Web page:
A Dream Becomes Reality
|Author:||Linda Thomas Terhune|
When Keith Hawks (BSME ’64, MSME ’66, PhD ’69) was a Purdue mechanical engineering student 50 years ago, administrators dreamed of adding a wing to the school’s building. Now, a doctoral degree and long tenure on the engineering faculty later, he is preparing to retire. And as he does so, the School of Mechanical Engineering will at long last get its wing.
Hawks’ Eye: Keith Hawks, professor and assistant head of mechanical engineering, before the rising wing of the Mechanical Engineering Building.
The Roger B. Gatewood Wing, now under construction, is slated to open for classes in the fall of 2011. Hawks, assistant school head, has been on board with the project since its inception in 1999 when he became chair of the planning committee. In that role, he drove the project from the initial academic program statement of need through the design phase with the architect and on to details including a personal touch in the atrium area. He has seen the project move from dream to reality as excavation gave way to a steel-beam skeleton and by this fall had risen to its full height.
“If you go back to the original plan for the campus in the 1920s or 30s,” Hawks says, “you can see there were plans for a final wing for the ME building. Over the years, we have helped alleviate space needs by adding Zucrow and Herrick Laboratories, and Kepner on the east side of Lafayette. Those have taken the pressure off, but we are limited by space.”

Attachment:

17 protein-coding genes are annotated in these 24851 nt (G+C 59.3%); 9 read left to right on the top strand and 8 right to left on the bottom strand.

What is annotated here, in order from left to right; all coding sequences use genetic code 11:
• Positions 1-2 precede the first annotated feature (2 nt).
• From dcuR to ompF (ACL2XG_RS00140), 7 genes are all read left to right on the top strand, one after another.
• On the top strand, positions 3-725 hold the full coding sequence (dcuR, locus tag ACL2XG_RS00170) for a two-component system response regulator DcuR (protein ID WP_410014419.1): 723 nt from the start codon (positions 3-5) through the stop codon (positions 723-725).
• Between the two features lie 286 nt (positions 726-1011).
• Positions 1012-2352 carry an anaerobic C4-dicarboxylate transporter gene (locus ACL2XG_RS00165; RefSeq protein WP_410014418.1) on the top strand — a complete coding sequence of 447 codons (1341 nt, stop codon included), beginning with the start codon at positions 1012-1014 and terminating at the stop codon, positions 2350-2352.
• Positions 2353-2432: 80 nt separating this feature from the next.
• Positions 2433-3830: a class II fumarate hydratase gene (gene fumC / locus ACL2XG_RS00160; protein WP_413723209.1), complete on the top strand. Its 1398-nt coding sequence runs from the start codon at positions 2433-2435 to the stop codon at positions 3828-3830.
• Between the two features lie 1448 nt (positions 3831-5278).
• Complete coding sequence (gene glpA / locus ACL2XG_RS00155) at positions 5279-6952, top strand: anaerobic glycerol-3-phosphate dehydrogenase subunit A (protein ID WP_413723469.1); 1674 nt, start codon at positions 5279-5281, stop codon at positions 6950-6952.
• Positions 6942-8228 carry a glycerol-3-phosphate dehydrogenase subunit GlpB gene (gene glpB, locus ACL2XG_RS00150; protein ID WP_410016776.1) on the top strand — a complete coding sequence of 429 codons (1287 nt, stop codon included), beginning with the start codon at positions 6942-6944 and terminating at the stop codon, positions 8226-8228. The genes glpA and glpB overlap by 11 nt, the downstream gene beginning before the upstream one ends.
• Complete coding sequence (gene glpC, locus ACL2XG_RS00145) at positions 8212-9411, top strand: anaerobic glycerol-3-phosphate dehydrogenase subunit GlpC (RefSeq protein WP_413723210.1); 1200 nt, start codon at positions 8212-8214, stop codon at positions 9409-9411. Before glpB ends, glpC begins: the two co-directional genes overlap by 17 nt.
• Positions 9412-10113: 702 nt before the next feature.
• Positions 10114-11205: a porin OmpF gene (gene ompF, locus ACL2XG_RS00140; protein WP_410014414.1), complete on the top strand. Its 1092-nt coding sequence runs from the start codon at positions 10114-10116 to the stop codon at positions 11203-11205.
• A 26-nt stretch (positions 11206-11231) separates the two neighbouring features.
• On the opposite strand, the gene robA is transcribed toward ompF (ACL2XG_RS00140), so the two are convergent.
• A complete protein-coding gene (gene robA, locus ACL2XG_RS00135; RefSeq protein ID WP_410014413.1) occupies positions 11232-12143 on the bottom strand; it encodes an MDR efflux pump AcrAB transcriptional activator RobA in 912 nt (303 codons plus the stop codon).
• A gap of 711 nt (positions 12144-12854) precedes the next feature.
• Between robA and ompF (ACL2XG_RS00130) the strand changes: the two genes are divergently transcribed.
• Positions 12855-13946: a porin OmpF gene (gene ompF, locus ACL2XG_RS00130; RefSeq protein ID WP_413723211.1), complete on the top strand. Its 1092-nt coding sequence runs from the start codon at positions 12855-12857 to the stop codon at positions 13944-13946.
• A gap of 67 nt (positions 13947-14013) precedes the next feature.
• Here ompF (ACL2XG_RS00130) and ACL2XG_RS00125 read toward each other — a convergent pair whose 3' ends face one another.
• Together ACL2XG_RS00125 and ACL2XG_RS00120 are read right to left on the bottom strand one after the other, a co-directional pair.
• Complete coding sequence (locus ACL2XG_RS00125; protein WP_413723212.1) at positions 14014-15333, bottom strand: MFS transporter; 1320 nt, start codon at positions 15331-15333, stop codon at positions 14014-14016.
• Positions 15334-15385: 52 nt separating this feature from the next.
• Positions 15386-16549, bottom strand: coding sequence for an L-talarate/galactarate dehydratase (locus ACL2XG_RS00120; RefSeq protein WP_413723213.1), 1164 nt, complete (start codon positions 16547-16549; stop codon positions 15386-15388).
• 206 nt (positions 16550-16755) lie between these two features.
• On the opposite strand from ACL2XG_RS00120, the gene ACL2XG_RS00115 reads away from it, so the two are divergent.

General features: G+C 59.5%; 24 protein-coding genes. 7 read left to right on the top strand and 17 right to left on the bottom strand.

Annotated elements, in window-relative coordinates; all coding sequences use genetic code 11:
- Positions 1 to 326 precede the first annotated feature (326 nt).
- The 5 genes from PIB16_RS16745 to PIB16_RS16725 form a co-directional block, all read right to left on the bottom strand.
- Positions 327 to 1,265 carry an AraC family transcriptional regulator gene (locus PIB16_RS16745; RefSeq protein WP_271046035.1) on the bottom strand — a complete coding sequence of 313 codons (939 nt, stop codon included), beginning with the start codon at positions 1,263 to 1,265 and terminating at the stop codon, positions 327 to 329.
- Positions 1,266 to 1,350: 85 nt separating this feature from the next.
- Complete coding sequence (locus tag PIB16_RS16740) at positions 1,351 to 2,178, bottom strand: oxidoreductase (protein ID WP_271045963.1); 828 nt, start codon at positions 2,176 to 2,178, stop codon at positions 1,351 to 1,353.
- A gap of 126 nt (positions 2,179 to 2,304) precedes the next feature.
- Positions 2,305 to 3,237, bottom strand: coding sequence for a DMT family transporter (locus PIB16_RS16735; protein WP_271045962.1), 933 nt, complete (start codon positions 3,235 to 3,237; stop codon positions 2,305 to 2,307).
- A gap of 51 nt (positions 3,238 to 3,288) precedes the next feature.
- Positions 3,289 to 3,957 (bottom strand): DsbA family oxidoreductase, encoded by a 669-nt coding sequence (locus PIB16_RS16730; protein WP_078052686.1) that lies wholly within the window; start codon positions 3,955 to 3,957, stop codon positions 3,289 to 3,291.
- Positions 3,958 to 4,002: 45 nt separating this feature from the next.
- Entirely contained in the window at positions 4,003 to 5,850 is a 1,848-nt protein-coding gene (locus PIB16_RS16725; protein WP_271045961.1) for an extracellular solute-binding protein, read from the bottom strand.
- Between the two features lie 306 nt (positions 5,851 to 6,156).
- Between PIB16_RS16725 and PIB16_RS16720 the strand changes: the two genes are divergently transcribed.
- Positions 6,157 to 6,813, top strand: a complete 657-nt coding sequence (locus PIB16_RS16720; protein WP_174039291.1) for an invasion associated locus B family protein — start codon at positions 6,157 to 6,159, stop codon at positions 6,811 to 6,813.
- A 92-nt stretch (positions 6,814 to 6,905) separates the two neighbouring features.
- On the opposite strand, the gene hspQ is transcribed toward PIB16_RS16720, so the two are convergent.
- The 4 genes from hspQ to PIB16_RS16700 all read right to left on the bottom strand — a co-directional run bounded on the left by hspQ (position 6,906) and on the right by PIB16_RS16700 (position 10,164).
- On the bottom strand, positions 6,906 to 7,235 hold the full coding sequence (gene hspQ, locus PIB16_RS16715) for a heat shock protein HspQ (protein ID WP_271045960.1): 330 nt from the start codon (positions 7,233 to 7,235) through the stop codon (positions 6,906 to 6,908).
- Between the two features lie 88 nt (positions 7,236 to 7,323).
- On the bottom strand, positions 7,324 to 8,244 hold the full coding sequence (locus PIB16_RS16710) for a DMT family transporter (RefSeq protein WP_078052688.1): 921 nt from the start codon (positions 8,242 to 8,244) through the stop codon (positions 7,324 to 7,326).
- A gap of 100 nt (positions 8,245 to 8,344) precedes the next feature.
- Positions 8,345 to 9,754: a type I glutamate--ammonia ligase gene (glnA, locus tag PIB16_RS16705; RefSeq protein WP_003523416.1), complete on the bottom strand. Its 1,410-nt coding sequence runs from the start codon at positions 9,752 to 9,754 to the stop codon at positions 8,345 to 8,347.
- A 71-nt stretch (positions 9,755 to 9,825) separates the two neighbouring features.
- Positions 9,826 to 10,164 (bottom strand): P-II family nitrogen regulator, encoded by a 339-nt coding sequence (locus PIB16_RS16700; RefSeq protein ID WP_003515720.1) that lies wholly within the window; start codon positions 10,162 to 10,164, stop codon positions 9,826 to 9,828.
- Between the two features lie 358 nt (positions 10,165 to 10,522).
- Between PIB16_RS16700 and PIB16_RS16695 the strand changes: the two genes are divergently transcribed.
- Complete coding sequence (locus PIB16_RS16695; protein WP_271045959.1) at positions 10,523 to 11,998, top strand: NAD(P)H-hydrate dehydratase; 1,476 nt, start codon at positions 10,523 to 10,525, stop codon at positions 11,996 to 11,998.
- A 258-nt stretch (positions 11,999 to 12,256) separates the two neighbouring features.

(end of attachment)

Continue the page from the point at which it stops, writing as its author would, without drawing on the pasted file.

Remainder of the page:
At 50,000 square feet, the new three-story wing — the first LEED-certified Purdue building constructed to environmental standards set by the U.S. Green Building Council — will almost double the school’s space. It will hold offices for faculty and graduate students, as well as much needed design and fabrication space for student projects and a biomechanics laboratory. Senior projects are now shoehorned in wherever there is space; they are built in hallways or tested at the football stadium. The new facility will include a 120-seat classroom and a large project instruction room. An abundance of flat screen panels will allow the use of cameras to record what is happening in one space and project it to another room or over the Internet.
Hawks, a history buff, is especially pleased that the new wing will contain a special element relating to the school’s historic ties with the railroad industry. Metal spacers in the floor along the south wall of the atrium will outline a railroad track. A time capsule containing objects related to the school’s history will also find a home in the new wing, sealed into a wall by the entrance during the building dedication in 2011.
“When I first came to Purdue as a student, I heard older faculty planning the wing,” Hawks says. “I’ve been involved in the planning for so long now that I feel like it’s mine. It’s exciting.”